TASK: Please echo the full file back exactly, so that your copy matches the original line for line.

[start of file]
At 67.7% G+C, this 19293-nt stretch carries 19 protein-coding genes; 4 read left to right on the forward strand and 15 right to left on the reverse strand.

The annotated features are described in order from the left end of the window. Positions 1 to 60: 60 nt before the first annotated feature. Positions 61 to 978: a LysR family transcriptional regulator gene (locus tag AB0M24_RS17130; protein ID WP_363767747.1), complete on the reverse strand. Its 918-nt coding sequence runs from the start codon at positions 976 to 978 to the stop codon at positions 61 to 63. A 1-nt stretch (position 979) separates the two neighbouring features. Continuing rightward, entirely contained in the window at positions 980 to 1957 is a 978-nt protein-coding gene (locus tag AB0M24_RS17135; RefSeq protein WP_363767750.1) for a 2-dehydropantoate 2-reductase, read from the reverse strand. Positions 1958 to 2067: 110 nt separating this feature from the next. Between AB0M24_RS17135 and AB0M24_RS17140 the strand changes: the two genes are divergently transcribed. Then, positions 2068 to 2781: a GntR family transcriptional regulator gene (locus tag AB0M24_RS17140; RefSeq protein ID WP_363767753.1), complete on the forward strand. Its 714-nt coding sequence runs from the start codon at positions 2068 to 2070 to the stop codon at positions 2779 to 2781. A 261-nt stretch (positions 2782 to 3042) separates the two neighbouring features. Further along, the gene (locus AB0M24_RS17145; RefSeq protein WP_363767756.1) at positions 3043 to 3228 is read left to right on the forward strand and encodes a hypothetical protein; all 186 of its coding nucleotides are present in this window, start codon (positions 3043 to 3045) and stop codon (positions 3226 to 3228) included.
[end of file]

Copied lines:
At 67.7% G+C, this 19293-nt stretch carries 19 protein-coding genes; 4 read left to right on the forward strand and 15 right to left on the reverse strand.

The annotated features are described in order from the left end of the window. Positions 1 to 60: 60 nt before the first annotated feature. Positions 61 to 978: a LysR family transcriptional regulator gene (locus tag AB0M24_RS17130; protein ID WP_363767747.1), complete on the reverse strand. Its 918-nt coding sequence runs from the start codon at positions 976 to 978 to the stop codon at positions 61 to 63. A 1-nt stretch (position 979) separates the two neighbouring features. Continuing rightward, entirely contained in the window at positions 980 to 1957 is a 978-nt protein-coding gene (locus tag AB0M24_RS17135; RefSeq protein WP_363767750.1) for a 2-dehydropantoate 2-reductase, read from the reverse strand. Positions 1958 to 2067: 110 nt separating this feature from the next. Between AB0M24_RS17135 and AB0M24_RS17140 the strand changes: the two genes are divergently transcribed. Then, positions 2068 to 2781: a GntR family transcriptional regulator gene (locus tag AB0M24_RS17140; RefSeq protein ID WP_363767753.1), complete on the forward strand. Its 714-nt coding sequence runs from the start codon at positions 2068 to 2070 to the stop codon at positions 2779 to 2781. A 261-nt stretch (positions 2782 to 3042) separates the two neighbouring features. Further along, the gene (locus AB0M24_RS17145; RefSeq protein WP_363767756.1) at positions 3043 to 3228 is read left to right on the forward strand and encodes a hypothetical protein; all 186 of its coding nucleotides are present in this window, start codon (positions 3043 to 3045) and stop codon (positions 3226 to 3228) included.